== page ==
SAN DIEGO COUNTY, Calif. — Lifesharing, a nonprofit group that coordinates organ and tissue donation in San Diego and Imperial Counties, saved 19 lives in a 48-hour timespan. The organization said this is believed to be a record for the region.
From August 5-7, the Lifesharing team managed six organ donor cases simultaneously. To put that into perspective, they usually do about that many organ donors and transplants over the course of a couple of weeks.
Jeffrey Trageser, who’s the Director of Clinical Services with Lifesharing, said San Diego families helped make this milestone possible.
“It starts with the families. When you lose someone it’s so tragic and so sad, but a small percentage of people who pass away can go on to be organ donors. Only 1% of us can be organ donors, so it’s so important when families do that to help other people. So really the credit goes to the families who recognize that their loved one could save other people’s lives,” he said.
Jeffrey said it takes a lot of manpower and the team coming together is what really made the accomplishment special.
"Organ donation is very rare and there are a lot of people waiting for their transplants and it takes a long time and a lot of people to do that. In a short amount of time, we were able to give a lot of people their second chance at life, which was quite an endeavor,” he said.
How does the screening process work?
For organ donations, Lifesharing works closely with hospitals and donor families to give hope to the more than 100,000 people on the transplant waiting list. The team members guide families through the donation process, helping them create legacies for their loved ones.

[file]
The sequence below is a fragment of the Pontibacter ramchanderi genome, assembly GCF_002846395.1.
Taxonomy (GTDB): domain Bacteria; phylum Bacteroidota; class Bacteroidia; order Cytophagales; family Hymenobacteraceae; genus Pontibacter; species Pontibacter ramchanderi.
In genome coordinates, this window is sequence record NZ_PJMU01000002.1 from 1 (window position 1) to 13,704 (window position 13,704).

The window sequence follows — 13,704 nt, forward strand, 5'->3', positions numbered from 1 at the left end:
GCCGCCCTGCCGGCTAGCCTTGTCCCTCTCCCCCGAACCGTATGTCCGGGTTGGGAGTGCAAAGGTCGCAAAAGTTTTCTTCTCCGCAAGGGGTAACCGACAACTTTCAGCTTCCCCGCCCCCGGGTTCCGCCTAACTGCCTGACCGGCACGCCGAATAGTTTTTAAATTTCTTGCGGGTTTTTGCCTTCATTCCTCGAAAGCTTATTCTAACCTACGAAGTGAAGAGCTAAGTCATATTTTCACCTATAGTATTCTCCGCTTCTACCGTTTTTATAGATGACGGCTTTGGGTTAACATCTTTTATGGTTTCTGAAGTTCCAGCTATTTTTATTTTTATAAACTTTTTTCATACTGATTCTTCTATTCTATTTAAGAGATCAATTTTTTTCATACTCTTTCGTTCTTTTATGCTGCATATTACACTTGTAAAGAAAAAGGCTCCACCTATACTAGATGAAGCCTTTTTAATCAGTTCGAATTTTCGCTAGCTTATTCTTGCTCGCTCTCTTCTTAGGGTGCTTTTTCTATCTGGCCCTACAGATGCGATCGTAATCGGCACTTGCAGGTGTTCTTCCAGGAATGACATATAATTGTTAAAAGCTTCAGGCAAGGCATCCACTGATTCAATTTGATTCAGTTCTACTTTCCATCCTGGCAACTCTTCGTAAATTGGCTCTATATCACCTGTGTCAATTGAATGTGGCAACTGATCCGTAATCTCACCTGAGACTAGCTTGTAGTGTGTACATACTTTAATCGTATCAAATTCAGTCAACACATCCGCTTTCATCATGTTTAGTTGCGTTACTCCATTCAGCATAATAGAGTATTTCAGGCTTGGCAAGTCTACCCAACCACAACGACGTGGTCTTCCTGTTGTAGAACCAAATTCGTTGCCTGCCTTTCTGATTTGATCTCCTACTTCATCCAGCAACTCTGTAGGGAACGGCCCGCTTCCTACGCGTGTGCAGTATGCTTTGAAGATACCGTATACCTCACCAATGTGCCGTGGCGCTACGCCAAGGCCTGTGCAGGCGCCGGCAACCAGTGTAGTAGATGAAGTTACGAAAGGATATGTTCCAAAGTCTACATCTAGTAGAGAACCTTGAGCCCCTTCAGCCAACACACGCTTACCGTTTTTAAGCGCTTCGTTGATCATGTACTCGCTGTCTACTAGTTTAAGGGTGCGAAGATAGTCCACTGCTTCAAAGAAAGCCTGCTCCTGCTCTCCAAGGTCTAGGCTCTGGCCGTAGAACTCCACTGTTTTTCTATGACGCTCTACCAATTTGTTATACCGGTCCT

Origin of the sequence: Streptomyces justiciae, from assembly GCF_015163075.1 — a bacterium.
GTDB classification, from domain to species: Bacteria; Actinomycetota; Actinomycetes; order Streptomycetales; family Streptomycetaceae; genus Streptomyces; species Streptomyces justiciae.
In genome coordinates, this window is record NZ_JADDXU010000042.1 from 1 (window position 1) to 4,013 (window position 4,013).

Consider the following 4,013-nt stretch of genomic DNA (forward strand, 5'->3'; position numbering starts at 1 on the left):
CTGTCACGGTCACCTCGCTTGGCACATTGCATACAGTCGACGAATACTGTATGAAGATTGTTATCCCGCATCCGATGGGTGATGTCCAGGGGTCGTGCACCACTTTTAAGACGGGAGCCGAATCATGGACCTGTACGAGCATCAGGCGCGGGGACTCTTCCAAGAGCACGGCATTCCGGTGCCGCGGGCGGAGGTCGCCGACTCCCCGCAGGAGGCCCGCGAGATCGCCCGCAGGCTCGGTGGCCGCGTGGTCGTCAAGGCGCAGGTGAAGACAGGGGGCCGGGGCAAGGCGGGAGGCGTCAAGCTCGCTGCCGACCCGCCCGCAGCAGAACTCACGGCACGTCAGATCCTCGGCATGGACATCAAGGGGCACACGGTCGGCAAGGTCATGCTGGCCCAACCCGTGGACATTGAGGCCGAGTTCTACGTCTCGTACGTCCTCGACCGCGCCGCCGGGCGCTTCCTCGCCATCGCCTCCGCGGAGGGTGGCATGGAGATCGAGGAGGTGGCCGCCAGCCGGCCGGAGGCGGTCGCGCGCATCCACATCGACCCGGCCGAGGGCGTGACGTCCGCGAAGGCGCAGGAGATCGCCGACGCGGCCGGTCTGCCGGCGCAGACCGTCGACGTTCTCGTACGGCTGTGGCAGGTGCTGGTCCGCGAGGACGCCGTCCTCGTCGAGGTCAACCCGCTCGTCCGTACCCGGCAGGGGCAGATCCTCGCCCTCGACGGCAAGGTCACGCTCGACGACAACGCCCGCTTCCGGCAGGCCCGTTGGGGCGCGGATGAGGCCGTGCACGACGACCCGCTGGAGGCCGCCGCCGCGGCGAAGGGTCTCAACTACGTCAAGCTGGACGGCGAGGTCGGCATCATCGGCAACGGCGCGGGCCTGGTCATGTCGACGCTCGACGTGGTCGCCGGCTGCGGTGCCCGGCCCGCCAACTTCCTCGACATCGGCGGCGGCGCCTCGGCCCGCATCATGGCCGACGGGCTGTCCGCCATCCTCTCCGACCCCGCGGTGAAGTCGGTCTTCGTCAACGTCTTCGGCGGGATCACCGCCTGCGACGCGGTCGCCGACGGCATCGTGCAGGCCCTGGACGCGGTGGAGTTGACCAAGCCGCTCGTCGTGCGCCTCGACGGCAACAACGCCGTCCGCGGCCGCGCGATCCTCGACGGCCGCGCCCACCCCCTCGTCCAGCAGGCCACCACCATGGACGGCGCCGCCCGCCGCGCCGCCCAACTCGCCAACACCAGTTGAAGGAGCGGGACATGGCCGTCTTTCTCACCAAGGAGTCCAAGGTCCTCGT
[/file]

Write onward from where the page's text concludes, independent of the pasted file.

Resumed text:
The United Network for Organ Sharing helps them find recipients. Lifesharing nurses found matching recipients for 19 organs, including hearts, kidneys, lungs and livers.
Jeffrey said the organization doesn’t have any say who gets the organ, they just work with the families to honor that gift that they want to give.
“We don’t pick those recipients, they’re matched in a computer and it’s based on their size, their blood type, their age and lots of different health characteristics factor in, so that the sickest person at the top of the list – whether it’s kidney, liver, heart, lungs – who’s the best match is going to be able to get that organ and have their life saved,” he said.
Jeff said the DMV also plays a major role in how the organization receives donors.
“That’s a way you can say to your friends and loved ones, ‘hey, when my time is up and I can’t use my organs anymore, I would like someone else to be able to use my organs,’” he said.
The organization said there's no medical reason for the high number of cases and that the only reason why they were able to save 19 lives was because six families said "yes" to organ donation.
If you want to become a donor, you don’t have to wait until you need to renew your license, you can go online at donatelifecalifornia.org and sign up. It’s also connected to the DMV.
WATCH: Jeffrey Trageser, who’s the Director of Clinical Services with Lifesharing, talks with News 8 about the extraordinary display of generosity from donors.